The following is an excerpt from the Introduction to Understanding Four Views on the Lord’s Supper by John H. Armstrong.
“Most scholars agree that the Lord’s Supper has its roots in the Jewish Passover celebration. The Passover meal consisted of lamb, bitter herbs, and unleavened bread. It was instituted to celebrate and commemorate God’s liberation of the Israelites from slavery in Egypt. The story is told in Exodus 28. The meal was celebrated as a thanksgiving for the gifts of food, fellowship, and freedom. When Israelite children would later ask their parents, “What does this ceremony mean to you?” (Exod. 12:26), the parents were to refer them to these great events.
When Jesus instituted the meal that we call the Lord’s Supper, it was not a Passover meal he celebrated but rather an entirely new ceremony within the context of the Passover. It was not celebrated yearly, as the Passover, and it involved only two simple elements – bread and wine. And though Jesus is “the Lamb of God,” who sacrifices himself for our sins (John 1:29), a literal Passover lamb was not involved in the Lord’s Supper, as in the Passover. The differences between the two meals are important to note, but the parallels are also worth careful consideration:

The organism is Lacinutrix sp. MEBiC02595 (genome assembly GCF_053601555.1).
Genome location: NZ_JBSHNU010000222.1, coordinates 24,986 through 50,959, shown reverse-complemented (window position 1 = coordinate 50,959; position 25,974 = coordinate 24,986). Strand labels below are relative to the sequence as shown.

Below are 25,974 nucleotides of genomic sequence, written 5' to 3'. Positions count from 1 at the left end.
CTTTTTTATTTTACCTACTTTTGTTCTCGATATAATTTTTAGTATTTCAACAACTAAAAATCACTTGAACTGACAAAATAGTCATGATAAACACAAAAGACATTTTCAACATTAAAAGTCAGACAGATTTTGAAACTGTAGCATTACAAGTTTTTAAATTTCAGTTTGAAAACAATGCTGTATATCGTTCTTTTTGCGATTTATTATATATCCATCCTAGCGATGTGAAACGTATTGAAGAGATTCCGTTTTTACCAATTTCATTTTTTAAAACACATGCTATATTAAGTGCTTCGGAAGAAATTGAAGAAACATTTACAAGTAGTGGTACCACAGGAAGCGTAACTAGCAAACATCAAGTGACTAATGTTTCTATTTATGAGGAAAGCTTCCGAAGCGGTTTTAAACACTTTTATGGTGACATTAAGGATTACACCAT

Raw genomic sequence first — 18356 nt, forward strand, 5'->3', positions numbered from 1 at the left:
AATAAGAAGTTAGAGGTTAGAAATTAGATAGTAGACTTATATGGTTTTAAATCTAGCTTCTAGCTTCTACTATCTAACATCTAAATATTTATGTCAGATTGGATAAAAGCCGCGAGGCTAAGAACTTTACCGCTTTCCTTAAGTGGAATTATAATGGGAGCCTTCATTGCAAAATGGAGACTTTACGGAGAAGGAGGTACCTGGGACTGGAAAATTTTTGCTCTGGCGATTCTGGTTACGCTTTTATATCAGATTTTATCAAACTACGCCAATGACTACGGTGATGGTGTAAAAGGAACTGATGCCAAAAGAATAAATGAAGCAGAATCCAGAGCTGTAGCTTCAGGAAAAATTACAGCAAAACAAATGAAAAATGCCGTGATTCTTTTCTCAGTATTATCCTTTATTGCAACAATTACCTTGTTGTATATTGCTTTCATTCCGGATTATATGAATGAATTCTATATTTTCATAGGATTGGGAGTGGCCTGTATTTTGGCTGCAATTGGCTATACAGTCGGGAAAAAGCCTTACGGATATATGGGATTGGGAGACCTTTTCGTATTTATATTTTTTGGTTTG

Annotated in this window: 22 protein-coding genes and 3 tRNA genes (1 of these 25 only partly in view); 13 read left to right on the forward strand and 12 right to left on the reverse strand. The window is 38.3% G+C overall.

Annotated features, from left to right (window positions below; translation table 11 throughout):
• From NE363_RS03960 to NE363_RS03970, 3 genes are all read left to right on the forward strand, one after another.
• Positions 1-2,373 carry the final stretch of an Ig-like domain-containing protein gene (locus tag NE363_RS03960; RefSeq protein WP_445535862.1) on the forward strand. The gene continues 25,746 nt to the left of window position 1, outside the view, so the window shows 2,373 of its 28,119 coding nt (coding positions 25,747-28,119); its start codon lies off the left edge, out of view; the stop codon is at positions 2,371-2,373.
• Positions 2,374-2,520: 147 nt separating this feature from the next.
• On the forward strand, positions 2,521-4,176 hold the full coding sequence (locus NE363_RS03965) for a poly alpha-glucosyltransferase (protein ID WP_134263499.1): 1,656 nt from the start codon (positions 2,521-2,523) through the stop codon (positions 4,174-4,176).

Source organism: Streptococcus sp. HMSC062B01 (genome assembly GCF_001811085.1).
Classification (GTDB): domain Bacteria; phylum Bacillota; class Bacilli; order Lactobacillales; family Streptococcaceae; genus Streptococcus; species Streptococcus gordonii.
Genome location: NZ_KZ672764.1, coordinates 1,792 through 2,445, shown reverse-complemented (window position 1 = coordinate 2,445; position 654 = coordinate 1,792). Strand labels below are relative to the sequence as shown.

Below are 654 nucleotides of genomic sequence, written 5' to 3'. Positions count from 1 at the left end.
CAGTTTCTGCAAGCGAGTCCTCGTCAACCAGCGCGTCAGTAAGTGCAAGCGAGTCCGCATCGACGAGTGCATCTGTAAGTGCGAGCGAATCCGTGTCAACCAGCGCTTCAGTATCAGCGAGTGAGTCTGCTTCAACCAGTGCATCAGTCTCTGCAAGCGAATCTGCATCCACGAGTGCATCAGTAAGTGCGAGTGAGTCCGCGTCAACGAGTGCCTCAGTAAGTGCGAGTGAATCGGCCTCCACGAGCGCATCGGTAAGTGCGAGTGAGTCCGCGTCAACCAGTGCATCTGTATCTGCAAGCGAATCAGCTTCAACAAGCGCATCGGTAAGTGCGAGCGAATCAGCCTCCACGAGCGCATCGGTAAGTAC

During the Passover meal, someone, usually the youngest son, was designated to ask the question, “Why is this night different from other nights?” At this point the host would retell the story of Israel’s deliverance out of Egypt and the meaning of the various elements of the meal. As the host of the Last Supper, Jesus would have retold the story. Later, the parallels between the Passover and the Last Supper which Jesus was establishing would be quite apparent.”
Christ commanded all Christians to eat bread and to drink from the cup in thankful remembrance of him and his death. The Lord’s Supper is a celebration of the presence of God in our midst; bringing us into communion with God and with one another; feeding and nourishing our souls. It also anticipates the day when we will eat and drink with Christ in his Father’s kingdom.